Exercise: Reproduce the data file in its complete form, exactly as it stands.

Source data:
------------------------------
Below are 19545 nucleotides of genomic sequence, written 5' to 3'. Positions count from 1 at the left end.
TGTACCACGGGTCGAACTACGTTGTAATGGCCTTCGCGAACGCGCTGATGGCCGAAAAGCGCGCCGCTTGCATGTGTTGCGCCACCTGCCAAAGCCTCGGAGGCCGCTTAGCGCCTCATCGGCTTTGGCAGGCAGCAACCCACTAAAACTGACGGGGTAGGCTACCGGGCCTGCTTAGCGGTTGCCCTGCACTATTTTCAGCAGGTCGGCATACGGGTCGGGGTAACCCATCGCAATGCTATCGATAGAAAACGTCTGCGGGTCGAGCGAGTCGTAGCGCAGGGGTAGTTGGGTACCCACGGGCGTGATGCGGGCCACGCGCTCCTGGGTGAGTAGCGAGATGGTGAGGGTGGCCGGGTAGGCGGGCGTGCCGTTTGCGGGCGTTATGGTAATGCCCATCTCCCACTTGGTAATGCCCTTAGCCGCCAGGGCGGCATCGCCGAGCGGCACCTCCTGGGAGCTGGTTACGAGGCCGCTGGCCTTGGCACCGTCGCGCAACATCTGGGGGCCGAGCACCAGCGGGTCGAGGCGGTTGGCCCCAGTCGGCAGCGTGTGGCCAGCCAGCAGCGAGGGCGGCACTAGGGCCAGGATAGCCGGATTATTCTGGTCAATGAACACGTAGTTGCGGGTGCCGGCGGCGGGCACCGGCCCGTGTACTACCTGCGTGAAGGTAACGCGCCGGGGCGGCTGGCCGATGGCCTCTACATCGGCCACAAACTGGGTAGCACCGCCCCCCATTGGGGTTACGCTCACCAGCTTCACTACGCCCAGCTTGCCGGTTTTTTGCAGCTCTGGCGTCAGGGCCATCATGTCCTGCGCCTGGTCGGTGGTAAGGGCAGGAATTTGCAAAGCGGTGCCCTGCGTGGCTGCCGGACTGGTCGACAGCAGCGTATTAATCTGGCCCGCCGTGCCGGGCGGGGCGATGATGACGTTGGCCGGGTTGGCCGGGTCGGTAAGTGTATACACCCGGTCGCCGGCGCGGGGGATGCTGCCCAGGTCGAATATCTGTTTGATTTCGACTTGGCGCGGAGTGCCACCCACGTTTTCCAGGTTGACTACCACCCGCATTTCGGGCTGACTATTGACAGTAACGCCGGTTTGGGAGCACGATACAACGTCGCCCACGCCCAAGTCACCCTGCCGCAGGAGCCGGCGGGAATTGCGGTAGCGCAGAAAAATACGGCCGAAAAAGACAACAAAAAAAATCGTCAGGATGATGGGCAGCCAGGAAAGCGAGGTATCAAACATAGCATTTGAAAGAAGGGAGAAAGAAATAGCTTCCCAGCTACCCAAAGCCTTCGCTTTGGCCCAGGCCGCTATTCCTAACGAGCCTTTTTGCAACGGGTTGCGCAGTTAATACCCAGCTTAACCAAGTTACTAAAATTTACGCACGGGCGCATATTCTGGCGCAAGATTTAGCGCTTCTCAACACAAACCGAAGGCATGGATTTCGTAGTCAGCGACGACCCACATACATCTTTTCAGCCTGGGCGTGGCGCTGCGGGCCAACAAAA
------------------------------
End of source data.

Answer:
Below are 19545 nucleotides of genomic sequence, written 5' to 3'. Positions count from 1 at the left end.
TGTACCACGGGTCGAACTACGTTGTAATGGCCTTCGCGAACGCGCTGATGGCCGAAAAGCGCGCCGCTTGCATGTGTTGCGCCACCTGCCAAAGCCTCGGAGGCCGCTTAGCGCCTCATCGGCTTTGGCAGGCAGCAACCCACTAAAACTGACGGGGTAGGCTACCGGGCCTGCTTAGCGGTTGCCCTGCACTATTTTCAGCAGGTCGGCATACGGGTCGGGGTAACCCATCGCAATGCTATCGATAGAAAACGTCTGCGGGTCGAGCGAGTCGTAGCGCAGGGGTAGTTGGGTACCCACGGGCGTGATGCGGGCCACGCGCTCCTGGGTGAGTAGCGAGATGGTGAGGGTGGCCGGGTAGGCGGGCGTGCCGTTTGCGGGCGTTATGGTAATGCCCATCTCCCACTTGGTAATGCCCTTAGCCGCCAGGGCGGCATCGCCGAGCGGCACCTCCTGGGAGCTGGTTACGAGGCCGCTGGCCTTGGCACCGTCGCGCAACATCTGGGGGCCGAGCACCAGCGGGTCGAGGCGGTTGGCCCCAGTCGGCAGCGTGTGGCCAGCCAGCAGCGAGGGCGGCACTAGGGCCAGGATAGCCGGATTATTCTGGTCAATGAACACGTAGTTGCGGGTGCCGGCGGCGGGCACCGGCCCGTGTACTACCTGCGTGAAGGTAACGCGCCGGGGCGGCTGGCCGATGGCCTCTACATCGGCCACAAACTGGGTAGCACCGCCCCCCATTGGGGTTACGCTCACCAGCTTCACTACGCCCAGCTTGCCGGTTTTTTGCAGCTCTGGCGTCAGGGCCATCATGTCCTGCGCCTGGTCGGTGGTAAGGGCAGGAATTTGCAAAGCGGTGCCCTGCGTGGCTGCCGGACTGGTCGACAGCAGCGTATTAATCTGGCCCGCCGTGCCGGGCGGGGCGATGATGACGTTGGCCGGGTTGGCCGGGTCGGTAAGTGTATACACCCGGTCGCCGGCGCGGGGGATGCTGCCCAGGTCGAATATCTGTTTGATTTCGACTTGGCGCGGAGTGCCACCCACGTTTTCCAGGTTGACTACCACCCGCATTTCGGGCTGACTATTGACAGTAACGCCGGTTTGGGAGCACGATACAACGTCGCCCACGCCCAAGTCACCCTGCCGCAGGAGCCGGCGGGAATTGCGGTAGCGCAGAAAAATACGGCCGAAAAAGACAACAAAAAAAATCGTCAGGATGATGGGCAGCCAGGAAAGCGAGGTATCAAACATAGCATTTGAAAGAAGGGAGAAAGAAATAGCTTCCCAGCTACCCAAAGCCTTCGCTTTGGCCCAGGCCGCTATTCCTAACGAGCCTTTTTGCAACGGGTTGCGCAGTTAATACCCAGCTTAACCAAGTTACTAAAATTTACGCACGGGCGCATATTCTGGCGCAAGATTTAGCGCTTCTCAACACAAACCGAAGGCATGGATTTCGTAGTCAGCGACGACCCACATACATCTTTTCAGCCTGGGCGTGGCGCTGCGGGCCAACAAAA